Thursday, March 20, 2008

5 Years On

Hello all!

As I'm sitting somewhere in the middle of the Pacific Ocean, I would like to take the time to reflect on the current status of Buddhists in the armed forces. There are no exact numbers of how many Buddhists are now serving, but what is undeniable is that Buddhists of all traditions - Mahayana, Theravada, and Vajrayana - have served and also have given their lives in the service of their country. Perhaps only gradually during the past five years have the rest of our American population noticed that our military is made up of incredibly diverse ethnic and religious backgrounds. It is finally time to bury the stereotype of the armed forces as an "all-Christian" organization, which really only ever existed in the fantasies of certain fundamentalists. It is also time not only to reflect on the fact that 5 years on into the GWOT the mission is still unfinished, but also that our Buddhist servicemembers must be recognized and supported. It is part of the development of American Buddhism, however we may define that, that Buddhists are truly members of American society, not a "fringe" or a "fad" that can be readily dismissed. Around the world Buddhists continue to struggle for freedom. Let our voices in the military be heard also! Support your Sangha members who are now serving, or who have served. Find out how you can support them. Don't be afraid to support them!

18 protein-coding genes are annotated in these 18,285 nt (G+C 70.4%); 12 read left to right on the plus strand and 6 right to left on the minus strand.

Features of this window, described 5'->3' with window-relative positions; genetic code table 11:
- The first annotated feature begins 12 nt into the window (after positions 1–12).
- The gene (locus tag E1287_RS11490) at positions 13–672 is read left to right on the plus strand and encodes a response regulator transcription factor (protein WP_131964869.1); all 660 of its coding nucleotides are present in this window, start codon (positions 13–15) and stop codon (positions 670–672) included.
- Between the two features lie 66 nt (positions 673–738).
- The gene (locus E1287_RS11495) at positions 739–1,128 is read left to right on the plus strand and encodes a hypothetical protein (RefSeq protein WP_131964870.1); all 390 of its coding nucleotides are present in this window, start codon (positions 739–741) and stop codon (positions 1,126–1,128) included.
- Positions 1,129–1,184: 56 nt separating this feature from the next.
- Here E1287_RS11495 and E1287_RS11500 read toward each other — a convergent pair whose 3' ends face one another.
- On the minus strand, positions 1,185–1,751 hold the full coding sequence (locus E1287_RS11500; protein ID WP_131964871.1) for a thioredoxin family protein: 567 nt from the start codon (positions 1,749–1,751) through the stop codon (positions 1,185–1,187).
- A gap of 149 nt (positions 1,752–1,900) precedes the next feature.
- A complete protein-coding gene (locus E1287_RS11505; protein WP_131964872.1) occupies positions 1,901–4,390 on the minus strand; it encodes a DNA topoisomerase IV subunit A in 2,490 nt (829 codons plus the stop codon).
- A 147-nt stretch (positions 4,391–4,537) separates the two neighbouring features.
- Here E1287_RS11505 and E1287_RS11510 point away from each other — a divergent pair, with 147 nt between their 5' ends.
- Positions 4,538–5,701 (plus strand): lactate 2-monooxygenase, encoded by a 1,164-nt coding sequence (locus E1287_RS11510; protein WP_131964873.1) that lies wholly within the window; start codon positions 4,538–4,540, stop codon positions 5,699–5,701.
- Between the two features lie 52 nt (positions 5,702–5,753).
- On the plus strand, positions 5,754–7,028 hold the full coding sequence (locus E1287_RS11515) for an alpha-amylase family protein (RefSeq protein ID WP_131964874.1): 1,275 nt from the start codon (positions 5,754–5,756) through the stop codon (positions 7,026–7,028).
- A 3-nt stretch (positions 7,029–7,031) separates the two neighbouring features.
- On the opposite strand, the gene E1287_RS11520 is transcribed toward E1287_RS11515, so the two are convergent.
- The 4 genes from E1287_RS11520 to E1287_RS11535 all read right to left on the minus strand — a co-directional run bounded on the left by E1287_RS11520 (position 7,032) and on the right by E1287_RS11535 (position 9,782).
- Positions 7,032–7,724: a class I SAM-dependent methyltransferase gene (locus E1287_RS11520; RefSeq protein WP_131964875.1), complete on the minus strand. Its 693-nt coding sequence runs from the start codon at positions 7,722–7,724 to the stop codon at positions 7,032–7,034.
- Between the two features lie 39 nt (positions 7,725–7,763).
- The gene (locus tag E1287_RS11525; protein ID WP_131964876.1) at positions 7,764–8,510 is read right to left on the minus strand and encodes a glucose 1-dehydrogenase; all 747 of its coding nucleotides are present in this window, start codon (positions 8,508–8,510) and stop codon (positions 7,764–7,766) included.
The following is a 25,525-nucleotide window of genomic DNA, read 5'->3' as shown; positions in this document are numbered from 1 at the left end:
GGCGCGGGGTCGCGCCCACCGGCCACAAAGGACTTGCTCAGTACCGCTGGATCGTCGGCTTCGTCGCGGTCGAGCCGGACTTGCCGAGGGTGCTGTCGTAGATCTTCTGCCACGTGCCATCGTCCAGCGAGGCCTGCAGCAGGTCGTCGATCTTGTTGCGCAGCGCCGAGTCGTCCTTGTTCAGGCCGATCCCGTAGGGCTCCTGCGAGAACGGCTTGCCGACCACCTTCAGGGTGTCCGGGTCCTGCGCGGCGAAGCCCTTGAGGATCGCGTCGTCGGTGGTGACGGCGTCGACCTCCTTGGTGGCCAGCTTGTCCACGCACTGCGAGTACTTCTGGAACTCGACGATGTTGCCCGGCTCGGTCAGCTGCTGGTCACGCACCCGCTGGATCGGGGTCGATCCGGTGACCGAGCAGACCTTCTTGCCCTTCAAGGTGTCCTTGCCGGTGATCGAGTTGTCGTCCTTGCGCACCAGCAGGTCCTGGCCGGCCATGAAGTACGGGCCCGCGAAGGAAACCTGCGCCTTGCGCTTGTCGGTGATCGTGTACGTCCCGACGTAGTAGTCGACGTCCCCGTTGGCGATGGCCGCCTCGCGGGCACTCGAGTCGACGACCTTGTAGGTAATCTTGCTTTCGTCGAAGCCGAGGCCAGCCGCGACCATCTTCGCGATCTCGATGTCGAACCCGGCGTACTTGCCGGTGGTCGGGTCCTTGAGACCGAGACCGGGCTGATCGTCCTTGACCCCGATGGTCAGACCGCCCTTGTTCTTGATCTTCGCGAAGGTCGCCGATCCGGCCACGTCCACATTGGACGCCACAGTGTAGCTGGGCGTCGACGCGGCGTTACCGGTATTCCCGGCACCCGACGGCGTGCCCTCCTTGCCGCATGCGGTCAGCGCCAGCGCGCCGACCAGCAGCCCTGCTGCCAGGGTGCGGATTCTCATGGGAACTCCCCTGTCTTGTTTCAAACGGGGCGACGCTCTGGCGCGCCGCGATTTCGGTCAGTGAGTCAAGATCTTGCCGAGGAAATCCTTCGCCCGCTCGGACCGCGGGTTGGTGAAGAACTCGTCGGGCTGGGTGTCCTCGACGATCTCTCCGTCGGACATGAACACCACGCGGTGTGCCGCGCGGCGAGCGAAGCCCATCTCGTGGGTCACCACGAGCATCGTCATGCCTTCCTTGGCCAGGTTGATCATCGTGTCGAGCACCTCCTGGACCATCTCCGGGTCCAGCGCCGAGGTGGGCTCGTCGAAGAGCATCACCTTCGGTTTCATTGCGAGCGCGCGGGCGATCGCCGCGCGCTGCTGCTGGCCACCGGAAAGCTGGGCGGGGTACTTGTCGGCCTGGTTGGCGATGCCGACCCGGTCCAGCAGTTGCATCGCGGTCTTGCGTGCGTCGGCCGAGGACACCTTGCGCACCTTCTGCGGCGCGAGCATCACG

Namo Amida Butsu


Rocco said...
This comment has been removed by the author.
Rocco said...

There have been these stereo-types throughout different branches of the Military. I have been in the Army and Navy along with working at Joint Commands with Air Force and Marine Corps personnel. I have talked with many different ethnic people about Buddhism and the reflection it has within the Military. It would be great to find out how many people are Buddhists in the variety of Military branches. This would give a better understanding as to how many individuals believe in the Noble Eightfold path towards the demanding life and many sacrifices involved with being in the service.

One factor that complemented my Military uniform is a Tibetan phrase inscribed on my right forearm that translates to “Supreme Happiness.” This phrase translated by Lama Karma Rinchen, whom I’ve studied under at the Kagyu Thegchen Ling in Honolulu, is a meaningful work art in itself. The insightful conversations I have had over this ink-scription, were extended so far as to discussing what it would be like having key Buddhist leaders. How would America as a “Dominant Nation” be perceived by other countries, if in fact key Military personnel such as a General or an Admiral were open about practicing Buddhism? What about the next president of the United States of America being a practicing Buddhist? Although some skeptics have told me it will never happen, I believe we are closer to that reality than ever before. At this point, supporting each other within the Sangha and being a happy Buddhist is what we are all about!
~ Rocco

Creative Commons License
Buddhist Military Sangha by Jeanette Shin is licensed under a Creative Commons Attribution-Noncommercial-Share Alike 3.0 United States License.
Based on a work at
Permissions beyond the scope of this license may be available at